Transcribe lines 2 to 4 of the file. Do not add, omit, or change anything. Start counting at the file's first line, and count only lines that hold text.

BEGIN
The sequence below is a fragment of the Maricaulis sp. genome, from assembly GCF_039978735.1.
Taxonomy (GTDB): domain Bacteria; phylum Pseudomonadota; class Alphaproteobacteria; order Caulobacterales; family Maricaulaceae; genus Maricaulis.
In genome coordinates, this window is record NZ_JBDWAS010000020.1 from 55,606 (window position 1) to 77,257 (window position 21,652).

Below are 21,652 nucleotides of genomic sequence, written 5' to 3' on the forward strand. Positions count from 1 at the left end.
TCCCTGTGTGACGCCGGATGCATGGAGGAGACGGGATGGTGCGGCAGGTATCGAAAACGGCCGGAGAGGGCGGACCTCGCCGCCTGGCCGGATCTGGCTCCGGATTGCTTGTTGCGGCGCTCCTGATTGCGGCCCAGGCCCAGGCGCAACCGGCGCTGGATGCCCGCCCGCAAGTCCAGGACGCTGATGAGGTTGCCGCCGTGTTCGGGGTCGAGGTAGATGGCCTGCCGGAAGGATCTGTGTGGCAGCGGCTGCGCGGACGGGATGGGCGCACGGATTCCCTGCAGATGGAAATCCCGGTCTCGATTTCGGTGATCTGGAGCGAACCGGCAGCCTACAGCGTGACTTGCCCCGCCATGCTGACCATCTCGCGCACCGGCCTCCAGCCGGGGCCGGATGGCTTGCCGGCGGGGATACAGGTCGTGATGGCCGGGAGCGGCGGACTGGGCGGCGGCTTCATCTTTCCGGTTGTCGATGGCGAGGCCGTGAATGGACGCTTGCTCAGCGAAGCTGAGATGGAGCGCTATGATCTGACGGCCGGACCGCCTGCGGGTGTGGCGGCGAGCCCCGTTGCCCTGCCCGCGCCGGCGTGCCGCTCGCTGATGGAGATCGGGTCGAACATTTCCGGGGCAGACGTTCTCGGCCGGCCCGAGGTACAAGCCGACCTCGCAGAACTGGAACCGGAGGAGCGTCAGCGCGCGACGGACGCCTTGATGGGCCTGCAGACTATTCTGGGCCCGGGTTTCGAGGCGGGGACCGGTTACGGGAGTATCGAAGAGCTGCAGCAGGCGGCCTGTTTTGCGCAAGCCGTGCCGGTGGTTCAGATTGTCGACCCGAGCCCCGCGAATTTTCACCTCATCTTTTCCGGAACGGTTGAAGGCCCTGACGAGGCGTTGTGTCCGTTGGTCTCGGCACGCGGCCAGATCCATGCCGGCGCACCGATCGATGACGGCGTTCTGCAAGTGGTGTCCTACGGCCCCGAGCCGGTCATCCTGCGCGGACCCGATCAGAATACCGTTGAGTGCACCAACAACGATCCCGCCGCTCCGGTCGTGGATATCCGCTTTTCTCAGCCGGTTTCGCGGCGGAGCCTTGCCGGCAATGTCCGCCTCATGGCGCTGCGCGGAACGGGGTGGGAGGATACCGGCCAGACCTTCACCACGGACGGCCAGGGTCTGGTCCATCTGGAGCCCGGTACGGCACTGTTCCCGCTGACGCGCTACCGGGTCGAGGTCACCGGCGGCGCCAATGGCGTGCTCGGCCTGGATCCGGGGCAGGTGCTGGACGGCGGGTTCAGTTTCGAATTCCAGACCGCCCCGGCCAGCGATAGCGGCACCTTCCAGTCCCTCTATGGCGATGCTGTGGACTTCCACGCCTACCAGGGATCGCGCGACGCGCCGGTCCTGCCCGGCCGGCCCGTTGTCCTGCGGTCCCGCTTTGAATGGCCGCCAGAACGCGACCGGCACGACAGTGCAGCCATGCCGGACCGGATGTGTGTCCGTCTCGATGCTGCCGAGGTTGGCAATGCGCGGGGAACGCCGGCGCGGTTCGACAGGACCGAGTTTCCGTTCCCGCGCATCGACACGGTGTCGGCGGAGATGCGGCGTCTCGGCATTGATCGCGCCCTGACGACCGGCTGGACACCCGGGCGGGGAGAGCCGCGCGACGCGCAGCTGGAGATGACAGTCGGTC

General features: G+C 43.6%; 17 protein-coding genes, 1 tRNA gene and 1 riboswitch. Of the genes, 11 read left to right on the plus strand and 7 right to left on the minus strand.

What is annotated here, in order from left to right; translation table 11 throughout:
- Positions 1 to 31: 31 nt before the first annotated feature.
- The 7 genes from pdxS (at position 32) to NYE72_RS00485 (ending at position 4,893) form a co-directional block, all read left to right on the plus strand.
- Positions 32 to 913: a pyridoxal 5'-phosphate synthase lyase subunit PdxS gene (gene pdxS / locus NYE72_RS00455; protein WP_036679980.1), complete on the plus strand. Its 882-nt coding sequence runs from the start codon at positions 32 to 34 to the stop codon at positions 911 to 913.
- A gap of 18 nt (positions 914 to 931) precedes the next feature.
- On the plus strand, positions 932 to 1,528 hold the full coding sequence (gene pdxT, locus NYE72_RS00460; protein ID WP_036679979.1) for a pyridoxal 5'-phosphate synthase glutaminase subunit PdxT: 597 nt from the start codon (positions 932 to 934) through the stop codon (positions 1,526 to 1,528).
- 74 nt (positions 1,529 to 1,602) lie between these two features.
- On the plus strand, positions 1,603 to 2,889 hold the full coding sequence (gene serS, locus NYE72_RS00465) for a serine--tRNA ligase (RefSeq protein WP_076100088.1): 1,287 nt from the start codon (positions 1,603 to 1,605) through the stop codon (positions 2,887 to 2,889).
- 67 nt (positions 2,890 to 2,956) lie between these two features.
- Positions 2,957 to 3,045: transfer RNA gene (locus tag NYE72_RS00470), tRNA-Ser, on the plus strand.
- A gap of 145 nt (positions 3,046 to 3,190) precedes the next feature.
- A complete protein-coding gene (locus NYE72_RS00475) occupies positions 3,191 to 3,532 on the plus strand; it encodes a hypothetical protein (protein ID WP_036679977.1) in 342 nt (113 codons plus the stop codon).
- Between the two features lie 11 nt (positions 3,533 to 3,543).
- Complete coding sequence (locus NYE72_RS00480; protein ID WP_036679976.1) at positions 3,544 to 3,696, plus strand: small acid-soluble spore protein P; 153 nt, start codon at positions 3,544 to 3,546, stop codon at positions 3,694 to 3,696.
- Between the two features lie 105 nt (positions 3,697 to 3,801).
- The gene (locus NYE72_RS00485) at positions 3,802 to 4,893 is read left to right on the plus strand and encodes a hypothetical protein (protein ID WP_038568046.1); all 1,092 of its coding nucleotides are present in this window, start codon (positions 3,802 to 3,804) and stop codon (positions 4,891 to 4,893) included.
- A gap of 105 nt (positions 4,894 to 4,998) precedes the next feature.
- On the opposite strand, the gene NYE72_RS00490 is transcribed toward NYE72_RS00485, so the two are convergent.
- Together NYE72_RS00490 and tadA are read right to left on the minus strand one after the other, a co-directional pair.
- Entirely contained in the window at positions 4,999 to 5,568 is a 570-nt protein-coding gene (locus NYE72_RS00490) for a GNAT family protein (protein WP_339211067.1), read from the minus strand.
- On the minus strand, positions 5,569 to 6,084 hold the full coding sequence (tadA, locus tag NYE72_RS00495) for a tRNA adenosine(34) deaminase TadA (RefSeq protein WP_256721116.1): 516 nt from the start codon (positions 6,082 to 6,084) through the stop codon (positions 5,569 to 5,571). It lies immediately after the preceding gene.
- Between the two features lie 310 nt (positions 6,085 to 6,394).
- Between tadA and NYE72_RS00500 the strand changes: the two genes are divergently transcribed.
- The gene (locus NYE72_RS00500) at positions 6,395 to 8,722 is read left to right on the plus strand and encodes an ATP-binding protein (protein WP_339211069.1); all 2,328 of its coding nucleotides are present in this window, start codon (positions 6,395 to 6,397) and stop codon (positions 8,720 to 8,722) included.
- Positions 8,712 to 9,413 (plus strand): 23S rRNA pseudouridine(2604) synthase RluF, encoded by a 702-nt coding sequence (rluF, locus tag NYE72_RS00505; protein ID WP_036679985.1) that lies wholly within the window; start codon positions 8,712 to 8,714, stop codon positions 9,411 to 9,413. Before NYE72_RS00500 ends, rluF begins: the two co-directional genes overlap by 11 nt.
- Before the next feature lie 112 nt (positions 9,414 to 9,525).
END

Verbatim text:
Taxonomy (GTDB): domain Bacteria; phylum Pseudomonadota; class Alphaproteobacteria; order Caulobacterales; family Maricaulaceae; genus Maricaulis.
In genome coordinates, this window is record NZ_JBDWAS010000020.1 from 55,606 (window position 1) to 77,257 (window position 21,652).

Below are 21,652 nucleotides of genomic sequence, written 5' to 3' on the forward strand. Positions count from 1 at the left end.